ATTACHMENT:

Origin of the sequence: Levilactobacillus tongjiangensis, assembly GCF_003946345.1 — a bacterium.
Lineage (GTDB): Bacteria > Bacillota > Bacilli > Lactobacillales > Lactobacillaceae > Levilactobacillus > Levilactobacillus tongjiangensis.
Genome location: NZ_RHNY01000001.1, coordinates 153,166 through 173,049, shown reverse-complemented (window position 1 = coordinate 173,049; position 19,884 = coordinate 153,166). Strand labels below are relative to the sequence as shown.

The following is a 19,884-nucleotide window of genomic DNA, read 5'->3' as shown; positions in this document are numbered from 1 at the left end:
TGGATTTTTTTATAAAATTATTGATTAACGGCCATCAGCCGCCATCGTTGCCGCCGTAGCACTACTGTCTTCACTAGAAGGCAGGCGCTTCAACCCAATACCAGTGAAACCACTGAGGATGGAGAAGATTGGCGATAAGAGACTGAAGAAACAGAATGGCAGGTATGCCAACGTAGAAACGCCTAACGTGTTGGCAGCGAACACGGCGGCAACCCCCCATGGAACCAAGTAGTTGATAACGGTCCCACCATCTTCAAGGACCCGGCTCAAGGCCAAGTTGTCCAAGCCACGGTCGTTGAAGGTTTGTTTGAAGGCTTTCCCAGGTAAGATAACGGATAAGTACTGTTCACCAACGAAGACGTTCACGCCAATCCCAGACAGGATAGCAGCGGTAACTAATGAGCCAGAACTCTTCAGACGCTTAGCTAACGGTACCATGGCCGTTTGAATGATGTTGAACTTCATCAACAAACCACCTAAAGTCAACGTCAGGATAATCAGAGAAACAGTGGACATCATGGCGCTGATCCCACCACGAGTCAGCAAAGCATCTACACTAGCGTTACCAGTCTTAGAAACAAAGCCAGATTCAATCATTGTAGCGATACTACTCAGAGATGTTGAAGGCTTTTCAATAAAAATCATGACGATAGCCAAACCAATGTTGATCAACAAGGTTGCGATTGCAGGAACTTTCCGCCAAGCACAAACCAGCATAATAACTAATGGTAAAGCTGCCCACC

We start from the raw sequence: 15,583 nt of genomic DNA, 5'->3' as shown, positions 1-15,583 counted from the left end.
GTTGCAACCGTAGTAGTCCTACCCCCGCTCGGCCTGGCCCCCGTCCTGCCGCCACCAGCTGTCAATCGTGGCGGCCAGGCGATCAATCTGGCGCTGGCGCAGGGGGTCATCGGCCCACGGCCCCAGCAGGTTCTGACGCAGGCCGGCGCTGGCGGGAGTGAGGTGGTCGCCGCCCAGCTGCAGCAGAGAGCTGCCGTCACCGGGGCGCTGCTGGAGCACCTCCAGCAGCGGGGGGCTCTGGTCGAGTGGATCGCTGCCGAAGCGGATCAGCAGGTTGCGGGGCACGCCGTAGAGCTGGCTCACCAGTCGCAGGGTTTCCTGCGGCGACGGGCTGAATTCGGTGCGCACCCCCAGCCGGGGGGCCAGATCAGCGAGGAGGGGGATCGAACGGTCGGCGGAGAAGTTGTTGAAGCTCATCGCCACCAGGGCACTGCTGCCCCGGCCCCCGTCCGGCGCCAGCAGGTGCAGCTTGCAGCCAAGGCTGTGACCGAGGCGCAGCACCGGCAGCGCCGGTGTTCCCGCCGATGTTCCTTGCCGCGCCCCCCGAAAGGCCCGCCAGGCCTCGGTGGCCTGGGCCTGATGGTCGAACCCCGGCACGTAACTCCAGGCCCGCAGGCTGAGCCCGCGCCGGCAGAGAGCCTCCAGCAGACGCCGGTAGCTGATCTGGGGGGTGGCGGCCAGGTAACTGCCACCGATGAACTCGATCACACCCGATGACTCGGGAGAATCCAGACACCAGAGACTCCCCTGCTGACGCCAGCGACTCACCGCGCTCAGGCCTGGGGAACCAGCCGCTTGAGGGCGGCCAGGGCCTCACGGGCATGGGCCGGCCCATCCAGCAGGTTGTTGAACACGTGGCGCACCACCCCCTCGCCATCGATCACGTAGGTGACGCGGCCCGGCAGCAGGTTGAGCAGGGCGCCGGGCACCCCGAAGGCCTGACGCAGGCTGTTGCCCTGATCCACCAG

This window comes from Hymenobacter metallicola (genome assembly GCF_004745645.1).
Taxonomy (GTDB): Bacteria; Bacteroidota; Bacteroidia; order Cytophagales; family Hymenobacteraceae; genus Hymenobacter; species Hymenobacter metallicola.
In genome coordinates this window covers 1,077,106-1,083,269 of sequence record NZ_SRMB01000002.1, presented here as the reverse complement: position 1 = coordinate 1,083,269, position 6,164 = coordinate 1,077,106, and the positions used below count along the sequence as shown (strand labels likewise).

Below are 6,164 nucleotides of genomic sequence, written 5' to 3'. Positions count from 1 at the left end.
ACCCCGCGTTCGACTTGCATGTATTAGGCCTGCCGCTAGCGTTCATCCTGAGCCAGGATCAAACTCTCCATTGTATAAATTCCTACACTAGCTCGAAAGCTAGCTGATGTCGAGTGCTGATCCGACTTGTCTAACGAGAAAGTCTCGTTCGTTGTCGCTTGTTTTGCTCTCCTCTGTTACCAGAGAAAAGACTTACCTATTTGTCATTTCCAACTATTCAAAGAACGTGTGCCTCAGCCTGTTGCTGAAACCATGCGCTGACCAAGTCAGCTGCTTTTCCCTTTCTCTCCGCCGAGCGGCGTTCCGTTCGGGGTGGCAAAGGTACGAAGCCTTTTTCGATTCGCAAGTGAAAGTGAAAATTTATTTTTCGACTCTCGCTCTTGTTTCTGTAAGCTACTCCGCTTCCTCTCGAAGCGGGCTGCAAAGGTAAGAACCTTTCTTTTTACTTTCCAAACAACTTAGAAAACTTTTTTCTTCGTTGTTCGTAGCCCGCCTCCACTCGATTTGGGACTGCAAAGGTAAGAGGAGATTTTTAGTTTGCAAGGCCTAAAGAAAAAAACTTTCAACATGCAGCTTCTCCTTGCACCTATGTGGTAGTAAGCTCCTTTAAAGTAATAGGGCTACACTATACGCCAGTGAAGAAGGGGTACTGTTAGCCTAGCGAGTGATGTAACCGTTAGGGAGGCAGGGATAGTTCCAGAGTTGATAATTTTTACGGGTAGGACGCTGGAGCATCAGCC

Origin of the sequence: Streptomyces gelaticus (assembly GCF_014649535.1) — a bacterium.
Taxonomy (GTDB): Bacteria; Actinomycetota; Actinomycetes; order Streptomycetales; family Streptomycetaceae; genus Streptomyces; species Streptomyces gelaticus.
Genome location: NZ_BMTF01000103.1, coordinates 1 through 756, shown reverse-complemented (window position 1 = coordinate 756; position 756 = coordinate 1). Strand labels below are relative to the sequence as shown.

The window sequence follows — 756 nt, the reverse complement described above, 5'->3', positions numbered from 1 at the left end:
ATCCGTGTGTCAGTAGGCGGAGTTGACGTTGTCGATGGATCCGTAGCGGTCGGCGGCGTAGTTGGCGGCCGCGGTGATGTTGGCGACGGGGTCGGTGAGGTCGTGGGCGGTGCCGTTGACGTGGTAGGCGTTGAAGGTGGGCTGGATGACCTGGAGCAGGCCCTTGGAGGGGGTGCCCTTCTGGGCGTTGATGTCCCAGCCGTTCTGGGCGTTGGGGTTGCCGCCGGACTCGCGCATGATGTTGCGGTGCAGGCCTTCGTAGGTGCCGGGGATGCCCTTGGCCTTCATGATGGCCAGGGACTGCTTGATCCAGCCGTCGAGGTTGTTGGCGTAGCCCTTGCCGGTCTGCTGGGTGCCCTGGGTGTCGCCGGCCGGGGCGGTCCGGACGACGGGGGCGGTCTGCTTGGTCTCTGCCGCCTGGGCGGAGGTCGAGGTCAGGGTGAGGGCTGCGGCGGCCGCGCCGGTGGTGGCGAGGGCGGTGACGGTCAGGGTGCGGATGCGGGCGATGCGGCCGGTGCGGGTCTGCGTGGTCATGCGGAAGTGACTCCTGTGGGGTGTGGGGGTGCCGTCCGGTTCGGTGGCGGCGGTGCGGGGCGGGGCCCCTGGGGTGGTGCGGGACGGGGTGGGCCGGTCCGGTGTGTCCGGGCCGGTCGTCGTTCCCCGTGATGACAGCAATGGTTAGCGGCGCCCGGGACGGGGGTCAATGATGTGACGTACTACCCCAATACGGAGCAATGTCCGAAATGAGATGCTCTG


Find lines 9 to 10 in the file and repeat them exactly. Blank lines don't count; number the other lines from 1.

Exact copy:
Taxonomy (GTDB): Bacteria; Bacteroidota; Bacteroidia; order Cytophagales; family Hymenobacteraceae; genus Hymenobacter; species Hymenobacter metallicola.
In genome coordinates this window covers 1,077,106-1,083,269 of sequence record NZ_SRMB01000002.1, presented here as the reverse complement: position 1 = coordinate 1,083,269, position 6,164 = coordinate 1,077,106, and the positions used below count along the sequence as shown (strand labels likewise).